Well it’s time to say goodbye to New Zealand! In 3 weeks we’ve had a taste of what makes this country awesome – it’s landscape! We’ve travelled over 3300 km from Christchurch to Kaikoura and experienced so much in between. We’ve been so spoilt – stared at the Milky Way on most nights, seen whales, seals, penguins and some amazing bird life! Every corner you turn, you simply can’t believe how stunningly beautiful this land is especially at this time of year. So tomorrow we head off to Bali to relax for a while before we explore Indonesia. Farewell New Zealand it’s been a blast!

A day’s hike in the Hooker Valley is a perfect way to appreciate the beauty of Mount Cook
Beautiful Sunrise, Mount Cook
Mount Cook
Asad Sky Diving – Queens town
Meeting Tim and Jenny, friends from London

April 17th 2014 – Great night catching up with Federica and Sal again! – Ubud, Bali


April 22nd 2014 – Third day of funeral ceremony and we well and truly got what we expected! A mass slaughter of 8 buffalo! It was terrifying, shocking and insane! The will to live pervades through everything that lives and breathes and to see such a large beast still trying to get up after an almost decapitation is beyond words!! Still – we managed to get through it surprisingly well! It was still worth going and a privilege to be part of a tribal tradition that spans hundreds of years. Tomorrow the family of the deceased will bury the person in a cave high in the hills with an effigy that bears a resemblance. We’ve learned so much about these mysterious people – it’s an anthropologists dream! Plan for tomorrow? No more funerals – just mountain hikes and serene village walks here we come! – Tana Toraja, South Sulawesi.

Cliff Burials, Tana Toraja
Enrekang, South Sulawesi

May 13th 2014 – What a hectic day! Last day in lovely Ubud which called for some last-minute sightseeing and a bike ride to see Mount Batur. Got fleeced on the way up by the local police who fined us IDR 250,000 for not having an international driving licence! We’ve driven everywhere in South East Asia and get fleeced here! Left Ubud, drove an hour and now in Seminyak. Asad had another craving for something bland – aka BURGER so ended up in Wacko Burger. Nice! Ended up having a drink in some random place called Frankensteins. Random photo included!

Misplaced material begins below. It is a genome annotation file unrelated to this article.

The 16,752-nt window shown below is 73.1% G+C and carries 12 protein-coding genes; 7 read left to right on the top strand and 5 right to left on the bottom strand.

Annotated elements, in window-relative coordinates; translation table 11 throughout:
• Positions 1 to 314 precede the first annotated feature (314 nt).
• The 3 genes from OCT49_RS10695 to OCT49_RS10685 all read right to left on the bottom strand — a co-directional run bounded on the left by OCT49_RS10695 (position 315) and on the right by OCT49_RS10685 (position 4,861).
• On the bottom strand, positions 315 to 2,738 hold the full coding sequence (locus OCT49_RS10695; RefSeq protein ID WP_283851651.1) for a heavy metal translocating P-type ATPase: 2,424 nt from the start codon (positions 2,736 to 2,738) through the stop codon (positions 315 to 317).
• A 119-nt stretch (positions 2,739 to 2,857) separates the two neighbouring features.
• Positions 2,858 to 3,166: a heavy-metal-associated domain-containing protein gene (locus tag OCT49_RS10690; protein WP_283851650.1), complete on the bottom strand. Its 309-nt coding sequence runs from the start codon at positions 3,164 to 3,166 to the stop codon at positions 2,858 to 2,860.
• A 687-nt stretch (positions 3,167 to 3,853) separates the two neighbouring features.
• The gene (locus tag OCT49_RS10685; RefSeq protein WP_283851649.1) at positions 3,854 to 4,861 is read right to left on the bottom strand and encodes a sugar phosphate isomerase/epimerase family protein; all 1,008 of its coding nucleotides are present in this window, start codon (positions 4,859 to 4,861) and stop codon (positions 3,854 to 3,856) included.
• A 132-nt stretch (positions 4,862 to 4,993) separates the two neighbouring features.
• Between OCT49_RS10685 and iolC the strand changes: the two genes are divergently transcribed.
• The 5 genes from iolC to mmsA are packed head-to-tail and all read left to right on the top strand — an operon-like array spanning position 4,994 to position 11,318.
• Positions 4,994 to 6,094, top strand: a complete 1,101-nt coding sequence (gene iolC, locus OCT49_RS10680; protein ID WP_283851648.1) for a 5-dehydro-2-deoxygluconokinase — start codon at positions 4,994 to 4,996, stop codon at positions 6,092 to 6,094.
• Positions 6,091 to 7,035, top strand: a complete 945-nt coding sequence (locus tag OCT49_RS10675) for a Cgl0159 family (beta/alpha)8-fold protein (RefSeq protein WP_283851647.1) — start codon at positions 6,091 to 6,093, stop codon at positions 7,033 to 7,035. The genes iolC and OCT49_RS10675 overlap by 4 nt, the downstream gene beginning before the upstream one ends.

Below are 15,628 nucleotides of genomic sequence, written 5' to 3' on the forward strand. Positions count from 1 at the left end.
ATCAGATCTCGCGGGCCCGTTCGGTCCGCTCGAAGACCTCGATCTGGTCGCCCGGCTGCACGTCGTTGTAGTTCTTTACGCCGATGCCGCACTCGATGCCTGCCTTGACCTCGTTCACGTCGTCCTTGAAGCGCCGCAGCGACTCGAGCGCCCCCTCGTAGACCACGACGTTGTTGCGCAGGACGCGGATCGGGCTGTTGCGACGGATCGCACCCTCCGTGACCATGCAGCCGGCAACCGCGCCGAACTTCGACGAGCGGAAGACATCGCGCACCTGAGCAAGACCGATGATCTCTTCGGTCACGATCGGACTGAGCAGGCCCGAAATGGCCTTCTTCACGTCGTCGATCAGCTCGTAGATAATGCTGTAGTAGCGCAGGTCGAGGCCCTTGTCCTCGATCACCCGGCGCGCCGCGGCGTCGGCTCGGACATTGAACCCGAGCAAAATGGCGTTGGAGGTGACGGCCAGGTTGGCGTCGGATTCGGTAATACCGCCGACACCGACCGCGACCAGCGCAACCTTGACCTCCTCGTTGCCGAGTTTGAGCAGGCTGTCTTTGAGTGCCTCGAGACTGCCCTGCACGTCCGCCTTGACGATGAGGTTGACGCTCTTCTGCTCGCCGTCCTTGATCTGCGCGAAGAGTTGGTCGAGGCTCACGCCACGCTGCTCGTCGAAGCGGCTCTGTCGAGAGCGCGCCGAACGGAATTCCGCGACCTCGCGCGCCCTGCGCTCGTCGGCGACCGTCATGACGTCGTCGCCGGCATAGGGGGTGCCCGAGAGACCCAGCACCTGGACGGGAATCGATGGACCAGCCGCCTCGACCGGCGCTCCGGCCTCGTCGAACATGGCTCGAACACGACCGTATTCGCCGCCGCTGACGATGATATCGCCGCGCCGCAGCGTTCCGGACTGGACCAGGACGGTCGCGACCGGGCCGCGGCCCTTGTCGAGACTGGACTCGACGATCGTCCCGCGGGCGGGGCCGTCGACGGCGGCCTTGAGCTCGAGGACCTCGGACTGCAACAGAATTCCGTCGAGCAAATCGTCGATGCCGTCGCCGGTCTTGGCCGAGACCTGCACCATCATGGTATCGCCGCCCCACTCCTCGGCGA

Thriller Night at Frankensteins Bar!
Rice Terraces – Ubud, Bali
Ornate doorways to Temples in Ubud

May 18th 2014 – 12 years ago was the last time we saw Ranjan in the UK. Now he’s living in Hong Kong with his lovely wife and family. Had a great evening catching up! – Discovery Bay, Lantau Island, Hong Kong


May 26th 2014 – Tomorrow we start another adventure – we are off to China! We’re excited and slightly apprehensive as we have the challenges of language, culture and of course politics to contend with. But it will be totally worth it as we have an awesome bucket list!


May 31st, 2014 – Supposed to leave the delightful Hutongs of Lijiang and saw-toothed mountains of Tiger Leaping Gorge a few hours ago to discover Beijing. But what do you know – the flight’s delayed! After zero communication from anyone we have found ourselves still here 3.5 hours later! I wouldn’t mind but the info board still says boarding! Anyway, they gave noodles away! Here’s some pictures of what we left behind!


Tiger Leaping Gorge – Yunnan

June 2nd 2014 – We had a great day today visiting the lovely Forbidden Palace and the Soviet inspired, centre of Communist China – Tiananmen Square. Asad seems to have turned out to be a bit of celebrity. Wherever we go the Chinese want their picture taken with him! No luck for me I’m afraid Don’t you just love the outfits!

The Forbidden Palace – Beijing



June 6th 2014 – Been in Datong two days now! A coal mining town with a socialist feel that has had the history kicked out of it and rebuilt again. Why do the Chinese do that?! No English spoken here and the menus are well dodgy! (Erm can’t even read them)! Pictures of Bullfrog, lamb spine, brain and here’s a new one – Donkey! Our dietary restrictions of no pork and no beef are stopping us eating well and I think it’s beginning to show. We’re existing on one meal a day now! Anyway took a couple of buses to the Yungang caves today – Buddhist statues dating back 1500 years. Laughed with the locals, had a few more pictures taken of us and went back to the hotel for our one meal of the day. Yeah you guessed it – noodles! – At Datong County, Shanxi

Yungang Caves

June 12th 2014 – Had a fabulous time in Pingyao walking through the historical streets of the old town. Met Sebastion, a fellow traveller who entertained us with his adventures through Mongolia and China. Arrived in Xian after a very long train journey of 10 hrs and what do you know we met up with another friend from London! Had a fabulous two days catching up with him and his friends over drinks and seeing the amazing Terracotta Army!